# Primary Secondary Piping Basics: Part 2 – The Common Pipe (also Referred to as the Decoupler)

Norm Hall
/
October 2, 2023

R. L. Deppmann Company receives calls about the size and the length of the common pipe just about every week. Gil Carlson, ASHRAE fellow and Head of the B&G engineering department in the 1950s and 1960s, said, “Keep the common pipe equal to two close tees with no more than one foot of piping between them.” Today, the Monday Morning Minutes explores the primary secondary rules and what may happen if you stray from that rule.

## A Key Point in Primary Secondary Systems

Gil Carlson, photo above from ASHRAE Pioneers of Industry Award, developed and simplified many hydronic sizing and piping procedures. One key point he often stated about primary secondary piping and balancing techniques was, When two piping circuits are interconnected, flow in one will cause flow in the other, to a degree depending on the pressure drop in the piping common to both.” You may want to review this concept at a previous blog, Hydronic Primary-Secondary Piping – How Important are the Two Close Tees?

The bridge and the common pipe are shown in the Bell & Gossett technical manual, TEH-775A  available through the link on our website.  A representation is shown above in this article. The common pipe is suggested to be no more than two “through” tees and one foot of pipe between them. The flow passing through the tee rather than branching off provides less pressure drop. Why did B&G recommend such a specific piping detail?

## Secondary System Temperature Control History

We mentioned in last Monday Morning Minutes that the zone control did not use control valves but simply cycled the pump on and off. The pressure drop in the common pipe will cause some minor flow in the zone which could overheat the space. Let’s look at a quick example of the master bedroom in the mansion identified in part 1 of this series, Primary Secondary Piping Basics: Part 1 – Terms.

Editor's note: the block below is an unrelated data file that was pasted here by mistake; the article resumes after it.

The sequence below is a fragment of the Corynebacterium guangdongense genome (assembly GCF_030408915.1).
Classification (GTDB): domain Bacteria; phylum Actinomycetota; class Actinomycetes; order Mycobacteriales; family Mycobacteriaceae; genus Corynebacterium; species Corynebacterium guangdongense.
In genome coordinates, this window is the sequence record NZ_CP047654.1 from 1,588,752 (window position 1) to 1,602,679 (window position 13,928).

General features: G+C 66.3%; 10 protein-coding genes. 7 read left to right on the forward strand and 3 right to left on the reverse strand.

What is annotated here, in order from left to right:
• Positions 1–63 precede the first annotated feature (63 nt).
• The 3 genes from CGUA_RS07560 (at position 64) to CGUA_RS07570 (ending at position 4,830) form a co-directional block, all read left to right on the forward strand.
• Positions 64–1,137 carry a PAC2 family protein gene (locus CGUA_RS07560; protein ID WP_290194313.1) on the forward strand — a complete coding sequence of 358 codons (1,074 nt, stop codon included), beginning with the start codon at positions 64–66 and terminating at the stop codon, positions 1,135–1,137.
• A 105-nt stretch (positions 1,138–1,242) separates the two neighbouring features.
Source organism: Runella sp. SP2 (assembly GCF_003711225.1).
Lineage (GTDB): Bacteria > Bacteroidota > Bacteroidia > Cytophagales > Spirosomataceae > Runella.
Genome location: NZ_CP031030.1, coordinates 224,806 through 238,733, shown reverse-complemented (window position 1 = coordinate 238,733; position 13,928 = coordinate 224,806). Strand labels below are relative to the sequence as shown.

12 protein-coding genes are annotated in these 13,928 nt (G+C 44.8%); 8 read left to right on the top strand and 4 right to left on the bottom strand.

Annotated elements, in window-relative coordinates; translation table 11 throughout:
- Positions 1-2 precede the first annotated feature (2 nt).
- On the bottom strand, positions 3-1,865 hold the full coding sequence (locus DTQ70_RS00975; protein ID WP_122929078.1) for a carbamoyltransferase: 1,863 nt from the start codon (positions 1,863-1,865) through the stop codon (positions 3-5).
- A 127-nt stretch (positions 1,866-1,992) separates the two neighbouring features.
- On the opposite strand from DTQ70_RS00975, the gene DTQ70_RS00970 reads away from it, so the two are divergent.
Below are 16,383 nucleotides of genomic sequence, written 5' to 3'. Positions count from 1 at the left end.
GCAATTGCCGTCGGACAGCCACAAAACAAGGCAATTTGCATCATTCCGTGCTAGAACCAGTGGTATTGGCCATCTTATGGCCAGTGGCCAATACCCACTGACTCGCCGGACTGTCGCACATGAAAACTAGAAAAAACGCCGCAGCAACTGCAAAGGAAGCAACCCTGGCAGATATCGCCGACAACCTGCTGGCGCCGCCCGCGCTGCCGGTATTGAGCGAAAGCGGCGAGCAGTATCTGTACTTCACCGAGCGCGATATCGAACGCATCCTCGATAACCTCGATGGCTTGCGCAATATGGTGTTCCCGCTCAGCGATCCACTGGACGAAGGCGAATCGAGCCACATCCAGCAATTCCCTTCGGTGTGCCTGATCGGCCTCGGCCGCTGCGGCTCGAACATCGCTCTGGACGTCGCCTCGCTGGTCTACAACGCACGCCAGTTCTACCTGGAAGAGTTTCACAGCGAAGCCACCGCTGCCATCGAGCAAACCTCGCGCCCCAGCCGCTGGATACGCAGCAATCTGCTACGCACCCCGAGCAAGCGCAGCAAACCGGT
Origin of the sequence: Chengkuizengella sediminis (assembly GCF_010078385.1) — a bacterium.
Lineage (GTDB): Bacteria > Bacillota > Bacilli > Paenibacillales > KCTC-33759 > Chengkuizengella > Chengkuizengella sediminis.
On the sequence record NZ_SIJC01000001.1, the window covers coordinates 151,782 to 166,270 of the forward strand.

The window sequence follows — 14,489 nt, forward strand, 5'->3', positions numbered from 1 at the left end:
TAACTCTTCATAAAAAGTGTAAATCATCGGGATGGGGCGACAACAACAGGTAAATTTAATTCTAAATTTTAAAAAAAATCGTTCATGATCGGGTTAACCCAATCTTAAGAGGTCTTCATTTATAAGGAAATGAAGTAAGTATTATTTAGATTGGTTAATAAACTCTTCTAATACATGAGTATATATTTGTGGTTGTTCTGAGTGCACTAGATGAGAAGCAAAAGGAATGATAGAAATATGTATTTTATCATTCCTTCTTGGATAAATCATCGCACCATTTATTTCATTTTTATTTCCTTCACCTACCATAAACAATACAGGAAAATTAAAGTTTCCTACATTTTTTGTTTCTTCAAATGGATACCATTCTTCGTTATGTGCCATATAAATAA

Example: Assume the bedroom radiators required a flow of 3.5 GPM at a head of 6 feet and were piped with ¾” pipe. The common piping would only have 0.12 feet of pressure drop. Seems small but it could cause a ½ GPM flow rate. Based on the flow tolerance curves in Balancing HVAC Hydronic Systems Part 1: Flow Tolerance, that would end up radiating 30% of the room’s design BTUH. The room would overheat in the spring and fall. We used things called gravity checks or flow control valves to keep this from happening. You can read about that historical issue in Flo-Control Gravity Check Valve Replacement . Once the pressure drop got over 1.4 feet, the overheat would continue. That is why there was so much attention paid to keeping the piping pressure drop to a minimum.

## Primary Secondary Piping with a Two-Way Control Valve

Look at the same coil shown above but let’s add a control valve. Remember, last week I said to make sure you are calling things the same as the person you are speaking with. I am going to call the coil piping and pump the AHU circuit and the bridge that is supplying the hot water will be called the distribution loop.

We put a two-way valve in the bridge of the distribution loop. The coil circuit pump can run continuously to provide some level of freeze protection. The two-way valve will modulate to maintain the temperature control of the leaving air. As the two-way valve throttles, we have mixing in the bridge and the supply temperature to the coil drops to provide the temperature control.

Does it really matter if there are two close tees and a foot of pipe in the common pipe? We have continuous flow in the AHU anyway. That does not mean we can get crazy with common pipe pressure drop but it is not as critical.

Now look at this piping. We have multiple coils in the AHU circuit. Each coil has its own temperature control valve. The AHU circuit will have variable flow, so you better use a glycol solution to prevent freezing. We also have variable flow in the distribution circuit. The last coil in the AHU circuit has a three-way valve. This protects the pump from operating at zero flow. Of course, if you use a smart pump such as the B&G Ecocirc, there is no need to have the three-way valve since the pump protects itself from minimum flow issues.

Next week we will look at a boiler system primary secondary piping example and show why you cannot get too much pressure drop in the common pipe and we will also look at what is “too much.”

Part 1: Primary Secondary Piping Basics: Part 1 – Terms